1.11.2:  Analyze how government activity can influence an individual’s economic decisions.

 

 “Unwrapped” Concepts and Skills, and Bloom Levels (BL)

Concepts(Need to Know)

Skills(Able to Do)

BL

-Conflict and cooperation in world affairs

      *course of the war

      *prewar help and restrictions

      *Big Three

      *United Nations

 

-Impact of technological and scientific change on world civilizations

      *new and advances in weapons,    

          vehicles and ships

      *Atomic Bomb

 

-Role and impact of the individual on historical events

      *FDR

      *Churchill

      *Stalin

      *Hitler

      *Mussolini

     *important generals/politicians

 

-How events and people in Connecticut both reflect and have contributed to developments in United States History

     *personal accounts of veterans and

         citizens

     *Connecticut’s role in the war

 

-Changing role of American participation and influence in world affairs

      *from Neutrality to wartime partner

      *leader of Allies

      *United Nations

      *emergence of a superpower

 

 

-Explain

 

 

 

 

 

-Analyze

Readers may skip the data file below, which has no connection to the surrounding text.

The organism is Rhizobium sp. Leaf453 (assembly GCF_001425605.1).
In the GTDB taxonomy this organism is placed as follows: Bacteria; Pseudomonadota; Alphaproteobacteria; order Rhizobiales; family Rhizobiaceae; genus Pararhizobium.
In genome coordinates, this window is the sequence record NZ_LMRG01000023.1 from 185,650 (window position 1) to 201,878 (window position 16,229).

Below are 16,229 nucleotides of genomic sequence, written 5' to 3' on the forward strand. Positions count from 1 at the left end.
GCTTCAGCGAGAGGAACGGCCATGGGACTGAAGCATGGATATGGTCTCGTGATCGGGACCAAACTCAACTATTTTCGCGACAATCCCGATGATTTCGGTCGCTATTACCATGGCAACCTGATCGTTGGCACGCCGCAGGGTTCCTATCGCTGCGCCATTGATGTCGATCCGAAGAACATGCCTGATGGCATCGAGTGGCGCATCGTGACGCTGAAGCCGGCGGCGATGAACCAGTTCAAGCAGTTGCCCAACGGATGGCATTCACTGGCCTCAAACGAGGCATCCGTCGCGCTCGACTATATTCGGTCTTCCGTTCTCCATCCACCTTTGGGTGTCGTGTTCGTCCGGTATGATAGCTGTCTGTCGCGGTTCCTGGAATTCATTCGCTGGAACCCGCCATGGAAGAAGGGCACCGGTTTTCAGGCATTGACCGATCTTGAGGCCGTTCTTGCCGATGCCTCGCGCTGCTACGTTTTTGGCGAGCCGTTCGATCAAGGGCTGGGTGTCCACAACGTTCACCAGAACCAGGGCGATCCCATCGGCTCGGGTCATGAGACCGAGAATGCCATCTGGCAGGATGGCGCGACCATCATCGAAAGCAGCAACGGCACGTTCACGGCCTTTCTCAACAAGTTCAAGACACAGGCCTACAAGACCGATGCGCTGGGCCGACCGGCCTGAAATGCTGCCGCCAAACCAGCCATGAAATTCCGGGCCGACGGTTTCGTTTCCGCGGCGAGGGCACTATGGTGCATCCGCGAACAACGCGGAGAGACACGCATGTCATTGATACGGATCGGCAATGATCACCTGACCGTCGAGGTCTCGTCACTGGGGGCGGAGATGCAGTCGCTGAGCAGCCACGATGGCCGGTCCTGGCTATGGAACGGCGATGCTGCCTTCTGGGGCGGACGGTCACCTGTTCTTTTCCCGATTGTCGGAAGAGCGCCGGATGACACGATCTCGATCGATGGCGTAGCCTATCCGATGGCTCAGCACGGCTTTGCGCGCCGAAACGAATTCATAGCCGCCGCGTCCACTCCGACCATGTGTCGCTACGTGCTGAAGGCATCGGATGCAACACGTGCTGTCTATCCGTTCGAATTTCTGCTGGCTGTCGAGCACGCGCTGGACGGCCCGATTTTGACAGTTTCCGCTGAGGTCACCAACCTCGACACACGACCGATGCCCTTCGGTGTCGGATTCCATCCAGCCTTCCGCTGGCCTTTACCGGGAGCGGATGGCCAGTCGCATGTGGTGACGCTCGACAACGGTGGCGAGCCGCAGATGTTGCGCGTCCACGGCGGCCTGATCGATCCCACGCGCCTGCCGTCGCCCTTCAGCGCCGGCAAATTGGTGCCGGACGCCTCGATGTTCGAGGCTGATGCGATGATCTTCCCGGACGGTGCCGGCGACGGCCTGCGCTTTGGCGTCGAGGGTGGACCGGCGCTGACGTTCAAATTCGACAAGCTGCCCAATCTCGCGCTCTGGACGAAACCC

-Evaluate

 

 

 

 

 

 

 

 

-Analyze

 

 

 

 

 

 

-Trace

5

 

 

 

 

 

4

 

 

 

 

 

5

 

 

 

 

 

 

 

 

4

 

 

 

 

 

 

4

Assessments

Common Formative Pre- Assessment:

-Pretest

 

“Dipsticks”:

-Homework

-In class individual and small group work

-Quizzes

-Q and A

-Closure Activities

 

Common Formative Post- Assessment:

-Unit Test

Instructional Planning

Suggested Resources/Materials:

Textbook

Primary/Secondary Sources

Map Activity

Graphic Organizer

Videos

Power Point/Smartboard

Computers

Student Created Posters

Suggested Research-based Effective Instructional Strategies:

The War (Ken Burns), Band of Brothers (DVD and Project), West Haven Soldiers Memoirs, PPTs, Propaganda Poster Creation, Political Cartoon analysis, The Century Video Series

 

Vocabulary/Word Wall

Enrichment/Extension

Interdisciplinary Connections

Fascism, Mussolini, Nazi Party, Hitler, Axis Powers, appeasement, Czechoslovakia, Sudetenland, Munich, cash and carry, destroyers for bases, Lend-Lease Act, Pearl Harbor, Harry S. Truman, Dwight D. Eisenhower, D-Day, Battle f the Bulge, Holocaust, Battle of Midway, Manhattan Project, J. Robert Oppenheimer, atomic bomb, Hiroshima, Nagasaki, big Three, Yalta, United Nations

-U.S. History Map Activities (p. 47), WW2 in the Pacific

-BER Handbook (p. 143-144), Academic Controversy, A-Bomb

-Nystrom Atlas of U.S. History:

   *Onset of WW2 (p. 84-85)

   *America Enters (. 86-87)

   *War In Europe (p. 88-89)

-For The Record, (p.242, 254, 261)

-Literature:  Biographies, Memoirs, Personal Accounts of WWII soldiers

-Science: 

   *Compare use of technology and medical advances in WWI and WWII

   *Immediate and lasting impact of the Atomic Bomb

-Math:  Create Chart showing Civilian and military causalities, total monetary cost, Pacific vs. European Theatre between the Axis and Allies